Although these research interests often take me in very different directions, I am hoping to bring them together in my next major research project, the Arden Shakespeare fourth edition of All's Well That Ends WellAll's Well is a play full of difficult characters and uncomfortable feelings, and artists have found partial resolutions to some of the problems it poses through adaptation. 

Other activities

I enjoy sharing my research with audiences beyond the university. I’ve been a panellist on ‘In Our Time’ and ‘Women’s Hour’ and have appeared in radio and television documentaries presented by Michael Wood, Mark Ravenhill, A. L. Kennedy, and Dean Norris. I’ve written on several occasions for The Lancet and the Royal Shakespeare Company and have spoken at the Cheltenham and Hay Literary Festivals. I also enjoy collaborating with artists and have worked as a consultant for Stan’s Cafe and Elastic Theatre and as a trustee for The Other Way Works.

I am happy to hear from media organizations and arts groups interested in pursuing projects related to my research areas.

Publications

Recent publications

Book

Sullivan, E, Broadribb, B & Allred, GK (eds) 2022, Lockdown Shakespeare: New Evolutions in Performance and Adaptation. Bloomsbury Academic, London.

Sullivan, E 2022, Shakespeare and Digital Performance in Practice. Palgrave Macmillan, Cham.

Article

Sullivan, E 2020, 'Live to your living room: streamed theatre, audience experience, and the Globe’s A Midsummer Night’s Dream', Participations: journal of audience & reception studies, vol. 17, no. 1, pp. 92-119. <https://www.participations.org/Volume%2017/Issue%201/7.pdf>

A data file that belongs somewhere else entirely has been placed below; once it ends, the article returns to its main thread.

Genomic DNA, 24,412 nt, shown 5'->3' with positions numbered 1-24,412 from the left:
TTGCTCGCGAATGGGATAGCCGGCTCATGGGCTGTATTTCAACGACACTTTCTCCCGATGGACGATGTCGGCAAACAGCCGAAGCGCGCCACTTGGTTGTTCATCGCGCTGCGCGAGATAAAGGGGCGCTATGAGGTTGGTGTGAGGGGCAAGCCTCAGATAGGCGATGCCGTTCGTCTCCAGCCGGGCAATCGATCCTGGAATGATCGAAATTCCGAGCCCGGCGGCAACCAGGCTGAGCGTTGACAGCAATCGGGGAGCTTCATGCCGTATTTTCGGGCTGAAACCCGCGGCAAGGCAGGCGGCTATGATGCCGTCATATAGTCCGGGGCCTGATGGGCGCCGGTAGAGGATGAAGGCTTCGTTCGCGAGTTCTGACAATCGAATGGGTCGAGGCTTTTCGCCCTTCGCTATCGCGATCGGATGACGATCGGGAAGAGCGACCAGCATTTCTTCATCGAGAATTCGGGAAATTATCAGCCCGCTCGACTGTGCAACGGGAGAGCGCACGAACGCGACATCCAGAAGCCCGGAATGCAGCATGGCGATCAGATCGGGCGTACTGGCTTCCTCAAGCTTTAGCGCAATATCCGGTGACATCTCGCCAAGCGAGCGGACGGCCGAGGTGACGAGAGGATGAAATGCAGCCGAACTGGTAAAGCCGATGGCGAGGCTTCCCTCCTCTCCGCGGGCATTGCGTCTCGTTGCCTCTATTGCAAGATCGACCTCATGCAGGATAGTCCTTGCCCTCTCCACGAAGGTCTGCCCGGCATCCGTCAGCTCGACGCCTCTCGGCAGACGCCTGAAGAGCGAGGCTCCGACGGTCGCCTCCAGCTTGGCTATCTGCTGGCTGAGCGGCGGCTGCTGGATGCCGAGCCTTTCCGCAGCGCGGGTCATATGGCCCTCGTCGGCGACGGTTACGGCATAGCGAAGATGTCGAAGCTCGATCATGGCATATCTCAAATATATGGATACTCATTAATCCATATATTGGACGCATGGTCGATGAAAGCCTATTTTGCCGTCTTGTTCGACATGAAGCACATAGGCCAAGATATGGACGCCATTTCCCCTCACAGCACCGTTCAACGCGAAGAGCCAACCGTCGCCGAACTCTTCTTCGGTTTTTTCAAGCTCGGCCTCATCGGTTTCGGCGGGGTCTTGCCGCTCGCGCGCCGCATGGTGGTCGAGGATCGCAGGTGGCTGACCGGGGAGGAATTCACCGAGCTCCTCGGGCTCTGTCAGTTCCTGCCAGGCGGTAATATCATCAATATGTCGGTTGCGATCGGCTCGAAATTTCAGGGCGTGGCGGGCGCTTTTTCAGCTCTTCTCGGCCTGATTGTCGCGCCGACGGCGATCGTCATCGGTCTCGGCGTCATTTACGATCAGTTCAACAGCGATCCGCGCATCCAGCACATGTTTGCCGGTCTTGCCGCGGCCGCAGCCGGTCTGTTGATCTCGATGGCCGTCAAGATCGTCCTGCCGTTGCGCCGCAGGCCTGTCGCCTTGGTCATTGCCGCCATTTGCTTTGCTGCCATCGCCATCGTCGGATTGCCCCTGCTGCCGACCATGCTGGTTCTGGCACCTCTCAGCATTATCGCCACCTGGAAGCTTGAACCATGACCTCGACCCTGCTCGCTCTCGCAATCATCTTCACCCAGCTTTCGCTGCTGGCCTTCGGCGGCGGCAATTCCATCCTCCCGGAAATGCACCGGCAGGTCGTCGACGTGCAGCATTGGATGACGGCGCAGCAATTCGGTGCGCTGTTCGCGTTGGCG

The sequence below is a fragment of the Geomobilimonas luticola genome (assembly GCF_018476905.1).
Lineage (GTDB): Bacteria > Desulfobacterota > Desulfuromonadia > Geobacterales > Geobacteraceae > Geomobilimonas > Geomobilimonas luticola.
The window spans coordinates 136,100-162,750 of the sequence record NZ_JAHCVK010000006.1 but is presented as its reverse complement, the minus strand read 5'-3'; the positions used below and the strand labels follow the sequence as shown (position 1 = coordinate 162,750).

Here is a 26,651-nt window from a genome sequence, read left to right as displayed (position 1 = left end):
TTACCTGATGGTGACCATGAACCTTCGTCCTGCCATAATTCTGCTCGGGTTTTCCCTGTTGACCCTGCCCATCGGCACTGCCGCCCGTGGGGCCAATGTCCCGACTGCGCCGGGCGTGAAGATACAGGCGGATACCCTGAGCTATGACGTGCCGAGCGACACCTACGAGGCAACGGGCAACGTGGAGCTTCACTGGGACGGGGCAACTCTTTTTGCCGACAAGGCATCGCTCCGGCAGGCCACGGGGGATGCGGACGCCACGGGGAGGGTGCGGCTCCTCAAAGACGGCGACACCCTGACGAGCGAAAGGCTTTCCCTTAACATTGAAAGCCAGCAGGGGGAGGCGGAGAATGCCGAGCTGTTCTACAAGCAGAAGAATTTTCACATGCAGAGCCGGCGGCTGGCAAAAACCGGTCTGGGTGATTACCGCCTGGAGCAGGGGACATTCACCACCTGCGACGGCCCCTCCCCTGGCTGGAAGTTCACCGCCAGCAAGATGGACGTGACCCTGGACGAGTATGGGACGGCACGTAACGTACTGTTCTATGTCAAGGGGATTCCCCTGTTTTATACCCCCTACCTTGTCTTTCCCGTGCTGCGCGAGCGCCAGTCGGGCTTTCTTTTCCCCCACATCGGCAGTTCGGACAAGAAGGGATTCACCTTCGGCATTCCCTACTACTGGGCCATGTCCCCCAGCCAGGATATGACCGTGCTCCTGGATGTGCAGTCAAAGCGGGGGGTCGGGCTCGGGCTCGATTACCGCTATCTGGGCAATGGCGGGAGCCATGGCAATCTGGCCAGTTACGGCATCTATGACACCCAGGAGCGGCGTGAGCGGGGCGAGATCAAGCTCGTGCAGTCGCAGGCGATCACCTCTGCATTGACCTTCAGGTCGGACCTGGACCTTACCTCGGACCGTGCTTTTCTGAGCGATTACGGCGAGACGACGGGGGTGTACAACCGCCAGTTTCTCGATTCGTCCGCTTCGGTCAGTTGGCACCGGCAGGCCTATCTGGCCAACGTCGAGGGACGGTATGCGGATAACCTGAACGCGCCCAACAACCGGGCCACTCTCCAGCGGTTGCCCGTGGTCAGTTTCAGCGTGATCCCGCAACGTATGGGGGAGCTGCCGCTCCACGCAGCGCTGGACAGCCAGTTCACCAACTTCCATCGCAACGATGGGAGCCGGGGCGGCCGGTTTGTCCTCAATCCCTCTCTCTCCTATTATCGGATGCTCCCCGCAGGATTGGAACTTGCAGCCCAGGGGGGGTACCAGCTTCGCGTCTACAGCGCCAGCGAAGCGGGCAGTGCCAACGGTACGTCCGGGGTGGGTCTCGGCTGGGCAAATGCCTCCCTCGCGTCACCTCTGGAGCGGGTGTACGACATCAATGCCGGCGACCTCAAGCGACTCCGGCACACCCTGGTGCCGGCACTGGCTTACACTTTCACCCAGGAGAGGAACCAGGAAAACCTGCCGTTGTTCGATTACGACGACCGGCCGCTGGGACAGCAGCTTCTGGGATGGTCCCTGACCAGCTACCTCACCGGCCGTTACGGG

Sullivan, E & Kirwan, P 2020, 'Shakespeare in Lockdown', Shakespeare Bulletin, vol. 38, no. 3, pp. 483-93. <https://muse.jhu.edu/pub/1/article/806315>

Sullivan, E & Herzfeld-Schild, ML 2018, 'Introduction: emotion, history and the arts', Cultural History, vol. 7, no. 2, pp. 117-128. https://doi.org/10.3366/cult.2018.0169

Sullivan, E 2018, 'Shakespeare, Social Media, and the Digital Public Sphere: Such Tweet Sorrow and A Midsummer Night’s Dreaming', Shakespeare, vol. 14, no. 1. https://doi.org/10.1080/17450918.2018.1439092

Sullivan, E 2018, 'The role of the arts in the history of emotions: aesthetic experience and emotion as method', Emotions: History, Culture, Society, vol. 2, no. 1, pp. 113-131. https://doi.org/10.1163/2208522X-02010006

Chapter (peer-reviewed)

Sullivan, E 2022, Conclusion: Shakespeare after Lockdown. in Lockdown Shakespeare: New Evolutions in Performance and Adaptation. Bloomsbury Academic, pp. 259-65.

Sullivan, E 2022, Immersion in a Time of Distraction: “The Under Presents: Tempest”. in Lockdown Shakespeare; New Evolutions in Performance and Adaptation. Bloomsbury Academic, London, pp. 107-25.

Sullivan, E 2021, Real Presence in the Virtual Classroom. in S Wittek & D McInnis (eds), Shakespeare and Virtual Reality. Cambridge University Press, Cambridge, pp. 43-51.

Sullivan, E 2020, Grief and Hamlet. in KA Craik (ed.), Shakespeare and Emotion. Cambridge University Press, Cambridge, pp. 211-23.

Sullivan, E 2020, Shakespeare and the seven senses: Scenes from the twenty-first-century stage. in S Smith (ed.), Shakespeare/Sense: Contemporary Readings in Sensory Culture. Bloomsbury Academic, pp. 293-318.

Sullivan, E 2018, The audience is present: aliveness, social media and the theatre broadcast experience. in P Aebischer, S Greenhalgh & L Osbourne (eds), Shakespeare and the ‘Live’ Theatre Broadcast Experience. Bloomsbury Academic, pp. 59-75.

Chapter

Sullivan, E 2022, Staging Digital Co-Presence: Punchdrunk’s Hybrid Sleep No More (2012) and Pandemic-Informed Pedagogies. in Shakespeare Survey. Shakespeare Survey.

Special issue

Sullivan, E & Herzfeld-Schild, ML (eds) 2018, 'Emotion, History and the Arts', Cultural History, vol. 7, no. 2. <https://www.euppublishing.com/toc/cult/7/2>

View all publications in research portal

Expertise

  • The intersection of culture, identity, and the arts
  • Shakespeare's performance and celebration today, especially in relation to the experience of identity and community
  • How technological innovations such as live theatre broadcasting, the staging of digital media, and audience participation through social media are reshaping how we encounter and experience theatre/Shakespeare